The corporate merger taking shape this winter between Westchester Medical Center (WMC) in Valhalla and Sound Shore Health System (SSHS) in New Rochelle represents “the tip of the iceberg” in New York hospital consolidations on the nation’s new health care landscape, a regional hospital executive predicted.
Westchester Medical Center President and CEO Michael Israel said hospital officials should know in about 45 days what structure will best work for the two hospitals, which recently signed a memorandum of understanding to conduct exclusive talks to establish a formal corporate relationship. The hospitals then will apply for a certificate of need from the state Health Department for the consolidation.
The private, nonprofit Sound Shore Health System operates the 252-bed Sound Shore Medical Center and the Schaffer Extended Care Center in New Rochelle, the 196-bed Mount Vernon Hospital and the Hopfer School of Nursing at the downtown Mount Vernon hospital. Its operating budget is about $325 million this year, said Sound Shore Health System President and CEO John Spicer.
Spicer said SSHS was “close to break even” financially in 2011 and will end 2012 with a $3 million to $4 million deficit. The hospital system last spring agreed to pay about $2.3 million to settle the state attorney general’s claims of Medicaid program overbillings at both the New Rochelle and Mount Vernon hospitals, about 60 percent of which has been repaid, said Spicer.
A public benefit corporation, the 643-bed Westchester Medical Center operated on an $871 million budget this year. The advanced care center had close to $5 million in profits in 2011, and expects 2012 to be its sixth consecutive year of profitability, Israel said. WMC this fall agreed to a $7 million payment to settle claims of Medicaid overbillings for outpatient mental health services brought by the U.S. attorney’s office in Manhattan.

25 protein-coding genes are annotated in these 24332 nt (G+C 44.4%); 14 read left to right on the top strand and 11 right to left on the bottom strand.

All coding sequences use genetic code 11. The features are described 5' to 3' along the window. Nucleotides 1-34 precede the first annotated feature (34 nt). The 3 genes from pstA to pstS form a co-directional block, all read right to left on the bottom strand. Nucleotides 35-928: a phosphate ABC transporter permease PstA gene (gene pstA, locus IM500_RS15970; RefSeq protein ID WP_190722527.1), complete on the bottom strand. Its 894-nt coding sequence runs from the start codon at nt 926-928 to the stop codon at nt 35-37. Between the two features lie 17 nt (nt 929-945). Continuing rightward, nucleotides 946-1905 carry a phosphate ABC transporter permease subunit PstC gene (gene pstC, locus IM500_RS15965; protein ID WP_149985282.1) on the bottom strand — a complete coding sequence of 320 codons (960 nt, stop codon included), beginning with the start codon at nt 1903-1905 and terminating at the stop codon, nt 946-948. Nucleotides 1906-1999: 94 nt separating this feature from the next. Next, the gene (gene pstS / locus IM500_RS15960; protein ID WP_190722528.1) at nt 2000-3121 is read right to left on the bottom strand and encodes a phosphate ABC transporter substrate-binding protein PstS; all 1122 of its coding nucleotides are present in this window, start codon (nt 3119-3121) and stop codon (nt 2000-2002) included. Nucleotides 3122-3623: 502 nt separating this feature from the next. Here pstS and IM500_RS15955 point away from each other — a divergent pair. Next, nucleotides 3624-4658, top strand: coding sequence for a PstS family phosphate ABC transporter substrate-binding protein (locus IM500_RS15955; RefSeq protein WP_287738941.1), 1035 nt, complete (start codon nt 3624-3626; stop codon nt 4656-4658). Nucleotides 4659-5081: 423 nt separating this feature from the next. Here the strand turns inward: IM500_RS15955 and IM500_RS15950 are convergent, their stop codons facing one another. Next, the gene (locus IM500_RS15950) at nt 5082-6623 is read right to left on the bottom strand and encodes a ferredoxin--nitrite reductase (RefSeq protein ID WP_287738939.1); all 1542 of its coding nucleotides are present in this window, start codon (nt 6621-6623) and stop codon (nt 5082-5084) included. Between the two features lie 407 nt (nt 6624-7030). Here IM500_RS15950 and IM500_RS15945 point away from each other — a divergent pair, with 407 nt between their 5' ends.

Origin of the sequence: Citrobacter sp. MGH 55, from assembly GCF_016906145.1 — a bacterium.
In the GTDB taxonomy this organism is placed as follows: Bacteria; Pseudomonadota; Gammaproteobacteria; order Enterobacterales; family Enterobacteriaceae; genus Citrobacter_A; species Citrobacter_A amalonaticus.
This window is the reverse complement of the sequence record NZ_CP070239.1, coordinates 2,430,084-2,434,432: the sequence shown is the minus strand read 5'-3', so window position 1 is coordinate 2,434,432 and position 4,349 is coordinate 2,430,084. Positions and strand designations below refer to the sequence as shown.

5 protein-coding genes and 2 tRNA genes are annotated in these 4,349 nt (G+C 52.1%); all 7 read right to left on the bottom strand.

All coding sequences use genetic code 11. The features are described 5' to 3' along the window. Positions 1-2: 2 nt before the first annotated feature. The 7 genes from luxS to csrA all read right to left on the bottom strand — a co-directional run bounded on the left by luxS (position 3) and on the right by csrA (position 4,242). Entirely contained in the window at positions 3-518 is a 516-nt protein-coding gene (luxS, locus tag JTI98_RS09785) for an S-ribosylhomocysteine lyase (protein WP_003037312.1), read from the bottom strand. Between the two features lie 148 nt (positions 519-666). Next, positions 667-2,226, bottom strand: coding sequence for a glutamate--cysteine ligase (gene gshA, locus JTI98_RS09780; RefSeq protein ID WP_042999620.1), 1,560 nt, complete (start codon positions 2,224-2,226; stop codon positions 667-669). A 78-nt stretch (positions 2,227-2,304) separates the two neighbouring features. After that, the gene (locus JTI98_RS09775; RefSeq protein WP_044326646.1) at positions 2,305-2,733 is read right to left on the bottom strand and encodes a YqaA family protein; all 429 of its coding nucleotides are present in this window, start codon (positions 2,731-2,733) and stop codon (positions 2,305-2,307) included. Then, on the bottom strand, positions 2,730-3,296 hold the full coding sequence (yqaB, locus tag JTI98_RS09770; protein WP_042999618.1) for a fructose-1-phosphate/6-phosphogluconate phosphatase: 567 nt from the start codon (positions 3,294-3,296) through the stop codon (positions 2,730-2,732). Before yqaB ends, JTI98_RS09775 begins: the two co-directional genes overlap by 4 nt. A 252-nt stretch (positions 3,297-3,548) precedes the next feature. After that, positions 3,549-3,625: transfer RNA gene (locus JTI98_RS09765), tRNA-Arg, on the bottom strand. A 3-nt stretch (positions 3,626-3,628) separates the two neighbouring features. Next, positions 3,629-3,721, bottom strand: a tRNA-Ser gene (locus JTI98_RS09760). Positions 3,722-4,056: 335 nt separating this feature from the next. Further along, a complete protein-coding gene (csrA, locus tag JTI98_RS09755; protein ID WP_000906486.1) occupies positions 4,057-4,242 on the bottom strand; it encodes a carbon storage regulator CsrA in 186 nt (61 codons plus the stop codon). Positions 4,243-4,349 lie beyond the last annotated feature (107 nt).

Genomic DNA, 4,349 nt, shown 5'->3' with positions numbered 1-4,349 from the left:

Both the SSHS hospitals, with about 500 physicians, and WMC, with about 900 physicians, are teaching affiliates of New York Medical College, which shares a Grasslands campus with WMC. Spicer and Israel said that is one of several common elements and shared services between the institutions.
“It keeps that continuity in place” for physicians, Spicer said of the shared affiliation with New York Medical College. “We do a lot of stuff together already,” including neonatal and cardiac catheter services. Both WMC and SSHS use the same emergency room physician group, he noted.
“Our mission of treating everyone who comes in regardless of ability to pay works well” with the Sound Shore system, which has the same policy, Israel said.
Israel in a joint announcement of the merger talks said the Sound Shore facilities “are critical links to quality care for everyone in southern Westchester, and we are committed to furthering the programs and services that the people of that area have come to expect and rely on.”
Spicer said finding an academic medical center partner has been part of Sound Shore’s strategic planning for about 18 months. Though partnerships with other institutions were explored, “Eventually all roads led to Westchester (Medical Center) for a number of reasons,” he said. “We think it’s very important for this community that it’s a Westchester-based hospital.”
“What you don’t have here is two community hospitals coming together,” said Israel. “This is not a marriage of like entities. This is a very complementary relationship.”
The hospital officials in their joint statement said WMC and SSHS will combine their financial resources to “provide a smooth transition toward operational and fiscal stability, consolidated services and necessary infrastructure needs.” Merged operations later will generate the capital funding to support the combined organizations, they said.
WMC and SSHH are members of the Northern Metropolitan Hospital Association (NorMet). NorMet President and CEO Kevin W. Dahill said the announcement of merger talks was “not a surprise in terms of Sound Shore desiring to get a partnership with someone else.”
“I feel it to be probably the tip of the iceberg,” Dahill said. “I think there’s going to be future consolidations over the course of the next year or two.” With federal health care legislation aimed at lowering costs and improving quality and coordination of care, “Everything that health care is all about points us in that direction.”
Dahill also heads the Nassau-Suffolk Hospital Council on Long Island, where Stony Brook University Hospital, a state facility, is preparing to take over the 168-bed Southampton Hospital. “That’s another example of a large academic center hooking up with another hospital,” he said.
“The day of the standalone hospital, the day of the standalone physician practice, is coming to an end,” said Israel. “They’re becoming more and more scarce.
“The system is changing. What you see going on here is a natural evolution regarding two great organizations.”